For the road name and the location name the corresponding road name (for example, “A4”) and the corresponding location name (for example, “Köln”) must still be inserted in the control circuit 7.

In order to compose this message in the control circuit 7, first the corresponding control data is derived from the standard phrase list. If only entries in French are stored in the memory 12 (broadcast receiver for the French language), the control data contains only entries for the French language and it is not necessary to perform a selection from the control data. However, it the memory 12 contains entries for the French and the German language and the German language is defined to be the first language, a selection of, for example the French phonetic entry is carried out after reception of the control data from the standard phrase list.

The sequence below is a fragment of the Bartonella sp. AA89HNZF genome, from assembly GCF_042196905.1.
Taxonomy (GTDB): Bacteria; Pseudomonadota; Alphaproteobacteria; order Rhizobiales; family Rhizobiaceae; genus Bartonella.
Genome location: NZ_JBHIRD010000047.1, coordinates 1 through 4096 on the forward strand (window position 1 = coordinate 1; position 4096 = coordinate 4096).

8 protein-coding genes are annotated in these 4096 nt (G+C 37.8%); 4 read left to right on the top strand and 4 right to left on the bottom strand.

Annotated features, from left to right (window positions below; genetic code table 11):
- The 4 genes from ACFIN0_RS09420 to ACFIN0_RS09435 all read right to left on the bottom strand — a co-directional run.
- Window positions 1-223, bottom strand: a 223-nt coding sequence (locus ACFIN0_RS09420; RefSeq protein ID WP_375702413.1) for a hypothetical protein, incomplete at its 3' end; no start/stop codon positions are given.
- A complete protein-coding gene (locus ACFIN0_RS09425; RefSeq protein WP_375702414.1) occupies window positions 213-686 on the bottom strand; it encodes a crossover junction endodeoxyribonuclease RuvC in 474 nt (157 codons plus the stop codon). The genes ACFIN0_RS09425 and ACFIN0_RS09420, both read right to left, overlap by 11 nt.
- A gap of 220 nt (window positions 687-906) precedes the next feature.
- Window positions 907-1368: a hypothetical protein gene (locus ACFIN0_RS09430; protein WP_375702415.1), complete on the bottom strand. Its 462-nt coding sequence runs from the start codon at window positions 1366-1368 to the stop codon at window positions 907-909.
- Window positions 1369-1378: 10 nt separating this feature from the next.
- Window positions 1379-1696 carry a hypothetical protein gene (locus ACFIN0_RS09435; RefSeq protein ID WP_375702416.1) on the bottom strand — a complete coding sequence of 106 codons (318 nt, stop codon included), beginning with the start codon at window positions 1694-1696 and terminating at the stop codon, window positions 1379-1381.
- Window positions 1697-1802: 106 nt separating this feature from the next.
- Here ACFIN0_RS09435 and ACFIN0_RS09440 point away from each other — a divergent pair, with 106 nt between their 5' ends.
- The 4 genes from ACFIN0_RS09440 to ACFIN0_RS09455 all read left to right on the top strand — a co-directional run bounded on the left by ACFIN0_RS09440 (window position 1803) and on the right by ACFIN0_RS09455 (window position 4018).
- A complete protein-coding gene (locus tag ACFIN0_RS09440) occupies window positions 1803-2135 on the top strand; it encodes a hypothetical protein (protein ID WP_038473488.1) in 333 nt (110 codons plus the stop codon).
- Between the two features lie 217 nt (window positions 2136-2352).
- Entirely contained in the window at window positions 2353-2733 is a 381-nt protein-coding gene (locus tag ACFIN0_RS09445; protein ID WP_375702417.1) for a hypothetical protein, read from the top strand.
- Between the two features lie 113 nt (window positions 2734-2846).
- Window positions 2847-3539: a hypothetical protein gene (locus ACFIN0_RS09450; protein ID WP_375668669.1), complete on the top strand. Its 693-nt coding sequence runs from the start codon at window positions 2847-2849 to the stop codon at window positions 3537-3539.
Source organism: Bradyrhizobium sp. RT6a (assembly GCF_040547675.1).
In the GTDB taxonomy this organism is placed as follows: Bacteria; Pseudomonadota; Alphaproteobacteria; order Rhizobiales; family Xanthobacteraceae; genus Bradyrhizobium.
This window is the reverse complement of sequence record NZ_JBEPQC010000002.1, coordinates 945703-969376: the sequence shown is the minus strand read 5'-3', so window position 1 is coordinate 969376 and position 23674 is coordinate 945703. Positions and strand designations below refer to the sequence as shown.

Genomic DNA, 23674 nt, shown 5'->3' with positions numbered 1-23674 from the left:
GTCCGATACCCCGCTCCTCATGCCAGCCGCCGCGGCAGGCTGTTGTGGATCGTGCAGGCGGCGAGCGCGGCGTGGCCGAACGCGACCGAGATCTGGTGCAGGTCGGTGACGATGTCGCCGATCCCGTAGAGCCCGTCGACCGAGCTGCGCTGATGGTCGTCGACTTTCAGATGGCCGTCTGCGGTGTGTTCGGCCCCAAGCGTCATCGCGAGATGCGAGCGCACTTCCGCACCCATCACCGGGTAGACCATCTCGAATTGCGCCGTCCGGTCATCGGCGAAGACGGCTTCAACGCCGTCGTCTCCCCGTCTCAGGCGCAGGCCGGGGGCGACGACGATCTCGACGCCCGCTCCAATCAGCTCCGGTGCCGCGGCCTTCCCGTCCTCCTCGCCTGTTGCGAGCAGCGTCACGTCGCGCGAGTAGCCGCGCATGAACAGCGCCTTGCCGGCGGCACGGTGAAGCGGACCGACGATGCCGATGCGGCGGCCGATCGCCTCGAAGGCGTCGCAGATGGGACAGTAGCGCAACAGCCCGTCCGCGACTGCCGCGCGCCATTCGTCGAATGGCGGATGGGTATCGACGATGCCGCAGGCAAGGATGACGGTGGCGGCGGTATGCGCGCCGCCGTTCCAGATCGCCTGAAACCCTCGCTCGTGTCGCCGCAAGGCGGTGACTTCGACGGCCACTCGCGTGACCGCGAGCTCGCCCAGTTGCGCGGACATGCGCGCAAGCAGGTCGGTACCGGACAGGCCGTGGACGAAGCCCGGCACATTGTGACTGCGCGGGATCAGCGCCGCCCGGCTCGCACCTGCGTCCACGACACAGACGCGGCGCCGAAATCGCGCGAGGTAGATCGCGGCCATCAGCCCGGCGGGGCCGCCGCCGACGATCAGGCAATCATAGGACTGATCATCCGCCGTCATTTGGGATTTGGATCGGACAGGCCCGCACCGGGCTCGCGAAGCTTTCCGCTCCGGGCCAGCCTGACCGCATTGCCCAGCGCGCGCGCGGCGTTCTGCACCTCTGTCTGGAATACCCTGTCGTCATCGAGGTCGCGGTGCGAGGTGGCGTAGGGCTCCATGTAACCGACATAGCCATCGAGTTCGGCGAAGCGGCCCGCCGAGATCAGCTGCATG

Subsequently, the French phonetic entries for the road designation “A4” and the location “Köln” are searched. For the location “Köln”, it is then necessary to enter first the location list in which control data has been entered under a corresponding location code (encoded message). If the location list contains entries for the German language (as the first language) and can contain entries for the English, the French and the Dutch language, the corresponding French entry is searched after reception of the control data from the location list in the control circuit 7. This entry does not exist, because only an escape code has been entered in the first main component of the German language (German orthographic notation). The German phonetic notation may have been omitted or be a dummy. The control circuit 7 subsequently devices the control data of the corresponding escape code from the escape list 46 stored in the data ROM 28 of the chip card 17. The French phonetic notation for the location “Köln” is derived from the control data received and is inserted in the standard phrase. The same procedure is carried out by the control circuit 7 in order to extract the French phonetic entry for the road designation “A4”.